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'If Beale Street Could Talk' Movie Review With Casey

If Beale Street Could Talk is a moving and vivid love story of 2 young people in 1960s Harlem whose love becomes strained when the man (Stephan James, Race, 2016) is arrested and jailed for a crime he didn't commit, while the woman (gorgeous newcomer Kiki Layne) tries to work with a lawyer to prove her partner's innocence. 

With rich colors and snug close-ups, this film tells an impassioned yet restrained story of love fighting against social injustice. If Beale Street Could Talk is adapted from a 1974 novel by James Baldwin who was a leading literary figure in the civil rights movement of the 1960s and 70s, so the film presents many parallels between the race relations of the 1960s and today.  

Directed by Oscar-winner Barry Jenkins (Moonlight, 2016), his latest film takes a patient, intimate look at the inward emotional effects of police oppression and general discrimination. Another overarching theme is the importance of Black American families and the love nurtured within them (shown most notably by Regina King, Seven Seconds, 2018). The performances are beautifully measured, the narration captivating and lyrical, the dialogue layered with feeling. It's difficult to ignore this film as one of the best from 2018 because it has such a distinct style and genuine heart. Perhaps most importantly, If Beale Street Could Talk helps viewers understand what the Black American experience feels like; sometimes you have to live the life you're given.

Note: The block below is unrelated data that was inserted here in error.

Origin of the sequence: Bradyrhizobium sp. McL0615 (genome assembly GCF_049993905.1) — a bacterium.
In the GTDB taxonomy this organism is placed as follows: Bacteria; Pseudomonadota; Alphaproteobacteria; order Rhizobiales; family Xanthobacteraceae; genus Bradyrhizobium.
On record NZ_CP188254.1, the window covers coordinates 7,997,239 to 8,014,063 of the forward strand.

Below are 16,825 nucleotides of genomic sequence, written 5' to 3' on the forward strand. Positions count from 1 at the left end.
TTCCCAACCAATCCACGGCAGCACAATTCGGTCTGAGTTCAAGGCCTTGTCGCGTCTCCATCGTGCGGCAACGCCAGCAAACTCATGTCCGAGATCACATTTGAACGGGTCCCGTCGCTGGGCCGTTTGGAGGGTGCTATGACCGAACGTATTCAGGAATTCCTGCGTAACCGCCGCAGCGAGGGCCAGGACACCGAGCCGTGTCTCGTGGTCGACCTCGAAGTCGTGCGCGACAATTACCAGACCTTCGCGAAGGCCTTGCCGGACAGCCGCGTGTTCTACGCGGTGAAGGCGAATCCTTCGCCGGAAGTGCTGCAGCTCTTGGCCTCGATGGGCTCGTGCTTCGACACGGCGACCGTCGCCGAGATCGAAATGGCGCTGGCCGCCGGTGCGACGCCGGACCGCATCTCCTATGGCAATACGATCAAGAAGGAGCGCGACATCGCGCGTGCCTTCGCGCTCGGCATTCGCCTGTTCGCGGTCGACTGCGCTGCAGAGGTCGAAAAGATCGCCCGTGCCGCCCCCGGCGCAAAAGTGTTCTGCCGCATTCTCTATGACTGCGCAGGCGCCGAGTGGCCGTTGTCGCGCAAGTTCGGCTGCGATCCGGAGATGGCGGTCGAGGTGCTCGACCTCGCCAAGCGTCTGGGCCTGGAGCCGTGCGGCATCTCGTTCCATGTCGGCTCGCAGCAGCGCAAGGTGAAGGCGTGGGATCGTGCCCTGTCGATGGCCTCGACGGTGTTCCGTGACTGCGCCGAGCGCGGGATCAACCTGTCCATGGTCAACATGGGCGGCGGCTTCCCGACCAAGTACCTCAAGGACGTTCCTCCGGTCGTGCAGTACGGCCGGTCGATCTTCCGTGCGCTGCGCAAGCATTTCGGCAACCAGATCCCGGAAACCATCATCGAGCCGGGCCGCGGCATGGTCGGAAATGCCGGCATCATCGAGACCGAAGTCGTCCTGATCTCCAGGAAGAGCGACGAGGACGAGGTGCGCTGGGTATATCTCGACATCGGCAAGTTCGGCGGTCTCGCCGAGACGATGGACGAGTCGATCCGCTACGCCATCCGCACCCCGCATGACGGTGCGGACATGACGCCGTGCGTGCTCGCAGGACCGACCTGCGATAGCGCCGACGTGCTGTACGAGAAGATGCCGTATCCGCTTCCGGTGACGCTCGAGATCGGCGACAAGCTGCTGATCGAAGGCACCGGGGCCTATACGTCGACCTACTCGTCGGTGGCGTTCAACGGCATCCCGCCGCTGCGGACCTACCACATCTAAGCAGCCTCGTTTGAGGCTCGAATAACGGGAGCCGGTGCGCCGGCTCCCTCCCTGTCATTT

Casey T. Allen is a native of Utah who graduated from Utah State University with a Bachelor's degree in English in 2007. He has worked in many capacities throughout USU campus and enjoys his time at UPR to continually exercise his writing.